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Solving Retail Challenges via RFID

At RetailX, consultants and experts from such organizations as GS1 US and Auburn University discussed how the use of radio frequency identification favors business.
By Edson Perin
Jun 26, 2019

Using radio frequency identification technology as a business tool offers several challenges, as RFID Sherpas consultant Kristen Munroe said during the first day of RFID Journal LIVE! Retail @ RetailX, held this week in Chicago, Illinois. "The challenges of an RFID project are in the execution," she told attendees, "which has more to do with people and processes than with technology."

According to Mark Roberti, RFID Journal's founder and editor, many retail problems occur when business executives are busier—that is, during seasonal sales peaks. According to Roberti, RFID plays an important role, especially at these times, because it reduces the time to process, while accelerating the acquisition of product information, such as an item's real-time location.

Left to right: Kristen Munroe, Mark Roberti, Justin Patton, Patrick Javick and Michelle Covey
Munroe, formerly of Ralph Lauren, said RFID streamlines processes and makes life easier for professionals involved in business processes, by adding more features that solve business problems. "The automation offered by RFID," she explained, "brings benefits to those who work in processes, and that's what matters."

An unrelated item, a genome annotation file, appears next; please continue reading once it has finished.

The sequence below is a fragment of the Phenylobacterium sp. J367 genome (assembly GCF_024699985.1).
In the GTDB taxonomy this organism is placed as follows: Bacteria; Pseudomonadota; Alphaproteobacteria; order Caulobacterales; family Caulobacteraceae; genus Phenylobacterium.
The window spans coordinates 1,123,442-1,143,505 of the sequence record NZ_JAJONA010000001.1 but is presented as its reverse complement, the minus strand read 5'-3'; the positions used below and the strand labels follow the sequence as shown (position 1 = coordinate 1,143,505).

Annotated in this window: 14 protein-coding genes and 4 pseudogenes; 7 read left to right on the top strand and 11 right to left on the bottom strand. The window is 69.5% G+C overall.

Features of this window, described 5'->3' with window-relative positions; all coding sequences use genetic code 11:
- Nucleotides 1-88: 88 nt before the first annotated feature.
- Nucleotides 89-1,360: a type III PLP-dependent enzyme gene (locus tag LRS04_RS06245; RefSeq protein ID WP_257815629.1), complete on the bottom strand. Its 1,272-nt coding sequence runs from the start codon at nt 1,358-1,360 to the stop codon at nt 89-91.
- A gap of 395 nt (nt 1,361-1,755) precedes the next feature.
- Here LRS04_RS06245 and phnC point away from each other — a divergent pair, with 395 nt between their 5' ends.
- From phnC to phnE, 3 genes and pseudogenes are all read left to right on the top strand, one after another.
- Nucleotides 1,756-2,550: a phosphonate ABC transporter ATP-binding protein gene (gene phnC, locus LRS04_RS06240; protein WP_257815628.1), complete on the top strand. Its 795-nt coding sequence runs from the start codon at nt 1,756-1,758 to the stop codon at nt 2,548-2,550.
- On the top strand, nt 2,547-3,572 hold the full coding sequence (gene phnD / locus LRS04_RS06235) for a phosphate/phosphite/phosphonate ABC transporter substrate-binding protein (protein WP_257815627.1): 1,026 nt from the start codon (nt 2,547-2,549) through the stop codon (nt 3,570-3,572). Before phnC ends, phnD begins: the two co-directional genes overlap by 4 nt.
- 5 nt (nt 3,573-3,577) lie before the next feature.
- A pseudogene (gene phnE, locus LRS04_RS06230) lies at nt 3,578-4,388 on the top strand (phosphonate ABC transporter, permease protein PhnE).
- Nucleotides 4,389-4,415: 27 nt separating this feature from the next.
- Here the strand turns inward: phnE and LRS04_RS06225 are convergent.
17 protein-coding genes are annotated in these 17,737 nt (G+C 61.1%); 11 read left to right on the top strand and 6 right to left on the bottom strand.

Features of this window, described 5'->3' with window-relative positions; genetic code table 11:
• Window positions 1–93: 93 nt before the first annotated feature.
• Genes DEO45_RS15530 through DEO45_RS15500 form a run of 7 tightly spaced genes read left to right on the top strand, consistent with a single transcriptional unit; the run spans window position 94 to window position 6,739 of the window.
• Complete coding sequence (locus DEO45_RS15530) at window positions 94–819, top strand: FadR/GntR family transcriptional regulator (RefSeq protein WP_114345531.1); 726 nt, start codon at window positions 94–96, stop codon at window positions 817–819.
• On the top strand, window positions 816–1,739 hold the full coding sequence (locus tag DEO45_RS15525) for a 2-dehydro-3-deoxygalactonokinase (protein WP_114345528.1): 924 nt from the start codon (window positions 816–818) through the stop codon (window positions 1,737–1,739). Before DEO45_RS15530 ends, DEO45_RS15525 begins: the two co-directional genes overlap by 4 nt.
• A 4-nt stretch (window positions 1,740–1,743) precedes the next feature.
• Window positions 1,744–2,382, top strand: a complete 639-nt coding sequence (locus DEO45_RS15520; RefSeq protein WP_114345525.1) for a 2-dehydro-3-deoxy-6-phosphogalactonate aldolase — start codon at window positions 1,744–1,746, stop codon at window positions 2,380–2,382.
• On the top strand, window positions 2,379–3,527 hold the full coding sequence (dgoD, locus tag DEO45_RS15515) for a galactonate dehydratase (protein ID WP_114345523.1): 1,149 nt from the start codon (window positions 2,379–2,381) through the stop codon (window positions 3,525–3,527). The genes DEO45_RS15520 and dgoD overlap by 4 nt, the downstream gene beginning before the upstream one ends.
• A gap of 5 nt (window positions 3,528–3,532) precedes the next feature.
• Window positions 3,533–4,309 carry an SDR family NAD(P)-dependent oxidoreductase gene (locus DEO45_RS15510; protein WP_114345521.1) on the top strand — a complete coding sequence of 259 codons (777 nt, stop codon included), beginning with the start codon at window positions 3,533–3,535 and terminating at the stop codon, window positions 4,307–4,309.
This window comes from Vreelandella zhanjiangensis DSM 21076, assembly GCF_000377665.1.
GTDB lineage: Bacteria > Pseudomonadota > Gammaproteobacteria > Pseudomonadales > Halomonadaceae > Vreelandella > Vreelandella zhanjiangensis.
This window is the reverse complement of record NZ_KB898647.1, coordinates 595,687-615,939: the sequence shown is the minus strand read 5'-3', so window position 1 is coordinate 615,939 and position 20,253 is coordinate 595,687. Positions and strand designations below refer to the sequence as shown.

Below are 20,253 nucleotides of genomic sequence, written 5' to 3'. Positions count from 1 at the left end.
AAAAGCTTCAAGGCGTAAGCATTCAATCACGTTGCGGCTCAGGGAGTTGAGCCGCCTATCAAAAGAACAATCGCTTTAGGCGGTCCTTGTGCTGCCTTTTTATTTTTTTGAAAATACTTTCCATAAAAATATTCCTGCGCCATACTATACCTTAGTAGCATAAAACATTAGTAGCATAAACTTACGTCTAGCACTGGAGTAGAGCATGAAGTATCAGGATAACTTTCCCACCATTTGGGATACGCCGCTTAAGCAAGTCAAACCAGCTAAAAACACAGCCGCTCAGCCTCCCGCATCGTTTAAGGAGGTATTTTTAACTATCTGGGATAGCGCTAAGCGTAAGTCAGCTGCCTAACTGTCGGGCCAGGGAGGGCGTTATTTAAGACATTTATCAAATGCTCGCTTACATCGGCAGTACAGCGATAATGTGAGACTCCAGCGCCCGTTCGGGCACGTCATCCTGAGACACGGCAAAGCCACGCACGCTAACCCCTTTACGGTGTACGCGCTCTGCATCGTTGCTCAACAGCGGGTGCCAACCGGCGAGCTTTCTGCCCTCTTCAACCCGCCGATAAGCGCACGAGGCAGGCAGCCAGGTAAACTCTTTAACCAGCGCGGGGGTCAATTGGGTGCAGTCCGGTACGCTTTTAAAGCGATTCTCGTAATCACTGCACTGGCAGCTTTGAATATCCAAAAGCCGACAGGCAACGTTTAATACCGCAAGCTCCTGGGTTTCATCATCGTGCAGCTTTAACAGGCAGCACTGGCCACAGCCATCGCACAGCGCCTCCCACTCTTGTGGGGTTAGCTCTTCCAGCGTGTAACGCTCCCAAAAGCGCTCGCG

The themes of standardization and blockchain also gained space with the participation of speakers from GS1 US and Auburn University, who presented studies including a comparison of the benefits of RFID and barcodes. A common, standardized language for reading and interpreting data collected from radio frequency identification tags favors inventory control, said Auburn University's Justin Patton. "The solution to problems caused by large amounts of data has been well served by blockchain-based systems," he stated.

Patton and GS1 US representatives Michelle Covey and Patrick Javick spoke about the Chain Integration Project (CHIP). The study shows that some brands and retailers are using blockchain and RFID to solve common challenges, including reducing complaints or returns, as well as enhancing product authentication.

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